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Tax Provisions Expiring in 2016

There are 34 temporary tax provisions scheduled to expire at the end of 2016. These provisions can be categorized as primarily affecting individuals, businesses, Rascon CPA Firm, Tax, Bookkeeping, Payroll, Consultingor being energy-related. These categorizations follow those used in past “tax extender” legislation.

Individuals

Four individual tax provisions are scheduled to expire at the end of 2016. They include the following:

  • The above-the-line deduction for certain higher education expenses, including qualified tuition and related expenses. This was first added as a temporary provision in Economic Growth and Tax Relief Reconciliation Act of 2001, but has regularly been extended since.
  • The provision allowing homeowners to deduct mortgage insurance premiums was first enacted in 2006 (effective for 2007).
  • The provision allowing qualified canceled mortgage debt income associated with a primary residence to be excluded from income was first enacted in 2007.
  • The other individual provision set to expire at the end of 2016 is one that allows taxpayers over age 65 to deduct medical expenses in excess of 7.5% of adjusted gross income (AGI). For most taxpayers, an itemized deduction for unreimbursed medical expenses is allowed to the extent that such expenses exceed 10% of AGI. The threshold for the unreimbursed medical expense deduction was increased from 7.5% to 10%, effective in 2013 for most taxpayers, as part of the Patient Protection and Affordable Care Act. However, an exception from the increase for tax years 2013 through 2016 provided that, if either the taxpayer or their spouse was age 65 or older, the 7.5% threshold would apply during this four-year period.For businesses there are fourteen tax provisions are scheduled to expire at the end of 2016. All but one of these provisions have been included in recent tax extenders legislation. The largest of these provisions are the empowerment zone tax incentives and the credit for railroad track maintenance. As discussed further below,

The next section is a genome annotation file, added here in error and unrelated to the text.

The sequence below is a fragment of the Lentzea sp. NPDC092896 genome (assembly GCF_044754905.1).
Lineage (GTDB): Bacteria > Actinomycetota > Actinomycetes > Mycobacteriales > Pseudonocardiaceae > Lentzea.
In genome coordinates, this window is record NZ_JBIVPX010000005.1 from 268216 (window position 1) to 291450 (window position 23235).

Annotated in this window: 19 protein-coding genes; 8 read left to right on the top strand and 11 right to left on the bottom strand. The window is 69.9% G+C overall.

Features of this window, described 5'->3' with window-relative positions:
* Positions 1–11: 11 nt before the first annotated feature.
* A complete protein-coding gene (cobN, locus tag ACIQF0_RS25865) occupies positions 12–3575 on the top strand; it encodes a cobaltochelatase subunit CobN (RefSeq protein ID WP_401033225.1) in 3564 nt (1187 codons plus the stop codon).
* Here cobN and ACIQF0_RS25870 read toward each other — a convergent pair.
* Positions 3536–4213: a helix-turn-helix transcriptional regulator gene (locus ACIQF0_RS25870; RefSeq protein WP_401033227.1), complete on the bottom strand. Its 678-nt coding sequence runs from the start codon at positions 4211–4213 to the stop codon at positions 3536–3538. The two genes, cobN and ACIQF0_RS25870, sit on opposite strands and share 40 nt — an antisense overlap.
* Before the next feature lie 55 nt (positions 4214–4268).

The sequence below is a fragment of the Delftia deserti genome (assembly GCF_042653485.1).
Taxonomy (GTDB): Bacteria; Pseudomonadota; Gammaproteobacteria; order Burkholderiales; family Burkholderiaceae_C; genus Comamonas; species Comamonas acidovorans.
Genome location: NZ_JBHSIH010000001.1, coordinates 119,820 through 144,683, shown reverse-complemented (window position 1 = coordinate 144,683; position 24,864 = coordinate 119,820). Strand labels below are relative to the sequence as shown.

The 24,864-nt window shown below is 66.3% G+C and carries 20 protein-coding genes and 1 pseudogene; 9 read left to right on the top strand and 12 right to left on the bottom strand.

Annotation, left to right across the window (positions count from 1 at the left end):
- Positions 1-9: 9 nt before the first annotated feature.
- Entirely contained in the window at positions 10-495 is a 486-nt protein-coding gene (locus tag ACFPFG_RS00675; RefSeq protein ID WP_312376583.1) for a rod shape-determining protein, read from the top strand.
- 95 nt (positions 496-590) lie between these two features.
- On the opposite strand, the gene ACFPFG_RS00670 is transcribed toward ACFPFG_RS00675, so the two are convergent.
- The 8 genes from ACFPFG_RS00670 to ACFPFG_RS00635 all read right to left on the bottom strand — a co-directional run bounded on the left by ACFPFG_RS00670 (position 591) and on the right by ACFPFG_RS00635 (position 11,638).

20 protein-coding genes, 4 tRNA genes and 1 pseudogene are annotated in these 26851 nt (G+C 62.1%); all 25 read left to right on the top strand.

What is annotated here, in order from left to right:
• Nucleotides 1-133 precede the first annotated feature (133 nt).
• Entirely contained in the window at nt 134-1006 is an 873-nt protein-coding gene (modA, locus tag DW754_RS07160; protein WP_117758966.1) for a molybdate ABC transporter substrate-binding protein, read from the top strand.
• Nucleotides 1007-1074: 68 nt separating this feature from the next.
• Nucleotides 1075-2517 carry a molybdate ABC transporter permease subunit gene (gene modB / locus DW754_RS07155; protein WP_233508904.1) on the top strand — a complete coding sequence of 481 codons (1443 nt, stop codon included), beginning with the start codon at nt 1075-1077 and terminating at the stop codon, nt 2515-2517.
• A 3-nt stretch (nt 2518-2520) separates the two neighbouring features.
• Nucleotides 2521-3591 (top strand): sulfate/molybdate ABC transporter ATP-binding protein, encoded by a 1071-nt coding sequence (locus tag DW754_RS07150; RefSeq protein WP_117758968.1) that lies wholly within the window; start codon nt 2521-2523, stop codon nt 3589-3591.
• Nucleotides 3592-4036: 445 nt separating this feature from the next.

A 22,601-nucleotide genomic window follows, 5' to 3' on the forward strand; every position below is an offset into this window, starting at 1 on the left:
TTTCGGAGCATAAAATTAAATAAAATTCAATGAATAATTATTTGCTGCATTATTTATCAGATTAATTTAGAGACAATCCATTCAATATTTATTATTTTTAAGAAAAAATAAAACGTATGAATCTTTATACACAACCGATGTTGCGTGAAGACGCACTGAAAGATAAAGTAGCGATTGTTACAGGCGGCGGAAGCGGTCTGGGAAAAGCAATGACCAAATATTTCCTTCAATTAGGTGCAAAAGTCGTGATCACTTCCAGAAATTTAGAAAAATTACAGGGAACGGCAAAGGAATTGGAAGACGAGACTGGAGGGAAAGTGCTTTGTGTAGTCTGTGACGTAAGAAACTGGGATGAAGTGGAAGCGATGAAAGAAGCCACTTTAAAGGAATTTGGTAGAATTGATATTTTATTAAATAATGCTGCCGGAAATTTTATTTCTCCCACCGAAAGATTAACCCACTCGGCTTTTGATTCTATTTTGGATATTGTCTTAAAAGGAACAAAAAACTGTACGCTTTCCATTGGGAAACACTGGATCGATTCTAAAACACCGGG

• Most of the business provisions scheduled to expire at the end of 2016 have been part of the tax code for close to a decade or longer. Several were first enacted in the 1990s, such as,

Businesses

  • The temporary increase in the limit on transfer or “cover-over” of rum excise tax revenues to Puerto Rico and the Virgin Islands;
  • The Qualified Zone Academy Bond allocation of bond limitation;
  • The Indian employment tax credit; accelerated depreciation for business property on Indian reservations;
  • The empowerment zone tax incentives
  • Several others were first enacted in the mid-2000s, including the credit for railroad track maintenance;
  • Seven-year recovery for motorsport racing facilities;
  • The domestic production activities deduction allowable for activities in Puerto Rico;
  • The mine rescue team training credit;
  • Expensing for mine-safety equipment;
  • The special expensing rules for film and television production.Sixteen energy tax provisions are also scheduled to expire at the end of 2016. Thirteen of these provisions were extended in the PATH Act. Of the energy tax provisions that were extended in the PATH Act, the largest are the incentives for biodiesel and renewable diesel, the production tax credit (PTC) for nonwind technologies, and the credit for nonbusiness energy property (also known as the credit for energy efficiency improvements to existing homes).
  • Most of the energy provisions scheduled to expire at the end of 2016 have been included in past tax extender legislation. They include the following:

Energy

  • Beginning-of-Construction Date for Non-Wind Facilities to Claim the Production Tax Credit (PTC) or the Investment Tax Credit (ITC) in Lieu of the PTC
  • Special Rule to Implement Electric Transmission Restructuring
  • Credit for Construction of Energy Efficient New Homes
  • Energy Efficient Commercial Building Deduction
  • Credit for Section 25C Nonbusiness Energy Property
  • Alternative Fuel Vehicle Refueling Property
  • Energy Credit for Hybrid Solar Lighting Systems, Geothermal Heat Pumps, Small Wind, Combined Heat and Power, Fuel Cell, and Stationary Microturbine Power Plant Property
  • Credit for two-wheeled plug-in electric vehicles
  • Credit for Residential Energy Property